According to a recent in-depth study on the condition of the ocean, Human Influence On The World’s Oceans has been increasing at an alarming rate since the turn of the 21st century. There is no indication that it will get less severe in the near future.
Researchers are referring to the huge increase as the “Blue Acceleration.” The researchers at Stockholm University’s Stockholm Resilience Centre analyzed fifty-year data. They gathered from a variety of sources, including shipping, drilling, deep-sea mining, aquaculture, bioprospecting, and many more.
During the 1970s, the tiny island state of Nauru in the pacific was for a period of time considered one of the richest countries in the world. It had an income that was comparable to that of Saudi Arabia, but this prosperity was not founded on oil like Saudi Arabia’s was; instead, it was built on human waste.
Throughout millennia, migrating seabirds have been dumping their waste on the island, resulting in forming a thick crust of phosphate-rich guano that is now ready to be processed into fertilizer.
Unfortunately, it was unsuccessful; the guano was eradicated some 20 years ago. Now that it is not as filthy rich as it once was, Nauru is the lead mover in another contentious attempt to exploit resources. Since the previous year, the nation has been leading a push to initiate deep-sea mining in the Pacific, with the possibility of doing so as early as 2023.
The Seas’ Human Demands Are Growing
There are presently 16,000 desalination plants globally, which turn 65 million cubic meters of saltwater each day; substantial expansion is projected for floating plants. They draw in and consume little marine life, which they then destroy, and they release warm water that is high in salt content, which can be harmful to coastal ecosystems.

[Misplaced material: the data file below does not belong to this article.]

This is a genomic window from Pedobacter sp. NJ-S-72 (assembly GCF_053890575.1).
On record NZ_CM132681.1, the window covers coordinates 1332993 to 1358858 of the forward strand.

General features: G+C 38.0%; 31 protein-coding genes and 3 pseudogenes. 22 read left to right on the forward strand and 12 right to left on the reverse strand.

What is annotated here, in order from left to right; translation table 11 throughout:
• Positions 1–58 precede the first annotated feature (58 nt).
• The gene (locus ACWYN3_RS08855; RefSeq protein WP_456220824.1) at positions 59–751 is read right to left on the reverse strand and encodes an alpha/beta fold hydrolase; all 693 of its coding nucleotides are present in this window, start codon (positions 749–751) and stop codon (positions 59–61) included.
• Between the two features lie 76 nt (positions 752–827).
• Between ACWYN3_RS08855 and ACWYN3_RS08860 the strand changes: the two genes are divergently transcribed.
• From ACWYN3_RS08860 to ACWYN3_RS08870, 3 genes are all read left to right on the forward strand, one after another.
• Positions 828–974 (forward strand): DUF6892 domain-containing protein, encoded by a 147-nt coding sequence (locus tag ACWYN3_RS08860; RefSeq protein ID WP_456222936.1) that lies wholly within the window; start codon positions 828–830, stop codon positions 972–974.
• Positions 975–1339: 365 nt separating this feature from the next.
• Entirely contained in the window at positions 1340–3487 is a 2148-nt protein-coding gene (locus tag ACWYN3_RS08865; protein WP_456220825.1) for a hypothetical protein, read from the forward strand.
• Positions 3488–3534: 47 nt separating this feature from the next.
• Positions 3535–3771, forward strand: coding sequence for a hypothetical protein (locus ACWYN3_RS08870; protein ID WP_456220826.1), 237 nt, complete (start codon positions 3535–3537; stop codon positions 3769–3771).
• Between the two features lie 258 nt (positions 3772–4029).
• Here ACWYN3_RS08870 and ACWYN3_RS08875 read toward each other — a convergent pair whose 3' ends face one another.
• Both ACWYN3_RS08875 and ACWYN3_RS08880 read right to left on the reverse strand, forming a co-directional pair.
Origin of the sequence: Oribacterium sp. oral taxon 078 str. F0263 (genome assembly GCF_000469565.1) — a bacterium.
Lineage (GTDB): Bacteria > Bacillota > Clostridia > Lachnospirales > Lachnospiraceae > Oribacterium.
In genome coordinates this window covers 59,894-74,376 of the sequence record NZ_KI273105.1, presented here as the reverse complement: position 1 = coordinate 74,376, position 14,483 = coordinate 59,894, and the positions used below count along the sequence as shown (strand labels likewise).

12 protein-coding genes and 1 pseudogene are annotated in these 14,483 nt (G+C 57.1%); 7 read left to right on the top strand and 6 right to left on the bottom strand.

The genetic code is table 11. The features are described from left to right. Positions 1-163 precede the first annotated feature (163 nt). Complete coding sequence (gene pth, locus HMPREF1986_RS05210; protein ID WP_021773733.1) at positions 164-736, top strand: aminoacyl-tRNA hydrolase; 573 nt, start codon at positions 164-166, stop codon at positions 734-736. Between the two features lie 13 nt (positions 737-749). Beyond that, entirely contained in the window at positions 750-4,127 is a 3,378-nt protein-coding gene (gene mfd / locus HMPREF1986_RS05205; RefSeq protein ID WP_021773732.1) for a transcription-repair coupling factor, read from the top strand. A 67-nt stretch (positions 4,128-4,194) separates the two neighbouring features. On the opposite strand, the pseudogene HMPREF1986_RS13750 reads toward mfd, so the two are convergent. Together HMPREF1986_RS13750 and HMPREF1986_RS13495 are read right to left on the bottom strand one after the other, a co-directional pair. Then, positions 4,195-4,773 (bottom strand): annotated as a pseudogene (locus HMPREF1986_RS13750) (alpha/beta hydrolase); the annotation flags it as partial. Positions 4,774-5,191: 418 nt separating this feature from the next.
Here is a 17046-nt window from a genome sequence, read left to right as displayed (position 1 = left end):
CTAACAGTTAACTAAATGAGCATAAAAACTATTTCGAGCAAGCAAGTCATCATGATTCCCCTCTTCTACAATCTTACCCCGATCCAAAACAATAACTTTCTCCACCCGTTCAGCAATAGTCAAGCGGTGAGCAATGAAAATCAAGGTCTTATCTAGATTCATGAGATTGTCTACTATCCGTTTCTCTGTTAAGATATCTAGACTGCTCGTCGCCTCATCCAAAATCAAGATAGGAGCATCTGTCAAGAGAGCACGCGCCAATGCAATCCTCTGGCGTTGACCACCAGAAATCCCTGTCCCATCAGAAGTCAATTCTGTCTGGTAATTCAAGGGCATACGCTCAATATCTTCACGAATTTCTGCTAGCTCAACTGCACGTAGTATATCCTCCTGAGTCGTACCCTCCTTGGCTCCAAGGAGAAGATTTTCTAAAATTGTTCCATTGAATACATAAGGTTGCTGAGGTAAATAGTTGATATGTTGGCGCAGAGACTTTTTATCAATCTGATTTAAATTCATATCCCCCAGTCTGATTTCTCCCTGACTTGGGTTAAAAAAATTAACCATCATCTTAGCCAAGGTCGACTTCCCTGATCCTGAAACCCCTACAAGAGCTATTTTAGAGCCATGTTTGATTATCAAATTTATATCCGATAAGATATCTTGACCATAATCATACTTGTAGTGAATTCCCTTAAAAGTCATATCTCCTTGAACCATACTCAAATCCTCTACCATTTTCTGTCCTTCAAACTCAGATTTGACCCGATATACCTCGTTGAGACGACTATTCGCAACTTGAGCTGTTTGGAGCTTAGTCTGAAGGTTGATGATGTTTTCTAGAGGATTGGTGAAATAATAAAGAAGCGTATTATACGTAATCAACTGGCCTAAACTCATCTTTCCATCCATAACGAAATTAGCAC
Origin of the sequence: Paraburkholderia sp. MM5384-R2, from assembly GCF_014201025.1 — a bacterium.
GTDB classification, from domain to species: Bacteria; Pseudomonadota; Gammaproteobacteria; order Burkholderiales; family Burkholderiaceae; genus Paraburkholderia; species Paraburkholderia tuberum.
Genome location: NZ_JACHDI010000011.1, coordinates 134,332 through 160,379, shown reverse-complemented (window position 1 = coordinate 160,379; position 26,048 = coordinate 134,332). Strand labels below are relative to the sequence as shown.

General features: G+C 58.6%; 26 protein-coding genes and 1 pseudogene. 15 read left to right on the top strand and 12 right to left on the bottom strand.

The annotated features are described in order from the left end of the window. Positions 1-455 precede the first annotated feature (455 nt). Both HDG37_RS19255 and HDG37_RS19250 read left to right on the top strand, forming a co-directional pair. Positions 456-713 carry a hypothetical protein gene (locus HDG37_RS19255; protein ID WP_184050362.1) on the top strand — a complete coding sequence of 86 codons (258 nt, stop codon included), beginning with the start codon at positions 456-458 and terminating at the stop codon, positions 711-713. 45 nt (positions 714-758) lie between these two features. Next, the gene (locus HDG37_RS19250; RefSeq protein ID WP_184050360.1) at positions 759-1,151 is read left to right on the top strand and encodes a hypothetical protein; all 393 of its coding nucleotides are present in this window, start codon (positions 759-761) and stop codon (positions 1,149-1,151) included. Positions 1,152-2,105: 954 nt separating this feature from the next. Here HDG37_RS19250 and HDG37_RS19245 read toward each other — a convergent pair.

One example of this is the rising need for fresh drinking and agricultural water. Meanwhile, there are more than 1.3 million kilometers of underwater cables for telecommunications and more than 100,000 kilometers of pipes running over the seabed that deliver gas, oil, water, or sewage.
According to Jeffrey, they are harmless until they leak after damage by anchors or storms. However, they are incompatible with other operations performed on the seabed, such as dredging for sand.
The global demand for wild and farmed fish is on the rise, and it is anticipated that it will reach 154 million tonnes by the year 2030. Each year, millions of aquatic species are harvested for use as ornamental elements in homes, jewelry, and aquariums.
There is also the 385 billion dollar nutraceutical business, which, for instance, uses the little crustacean known as krill to extract omega-3 fatty acids. According to Jeffrey, there has also been an uptick in the practice of bioprospecting for potential constituents in pharmaceuticals, cosmetics, and other types of chemicals.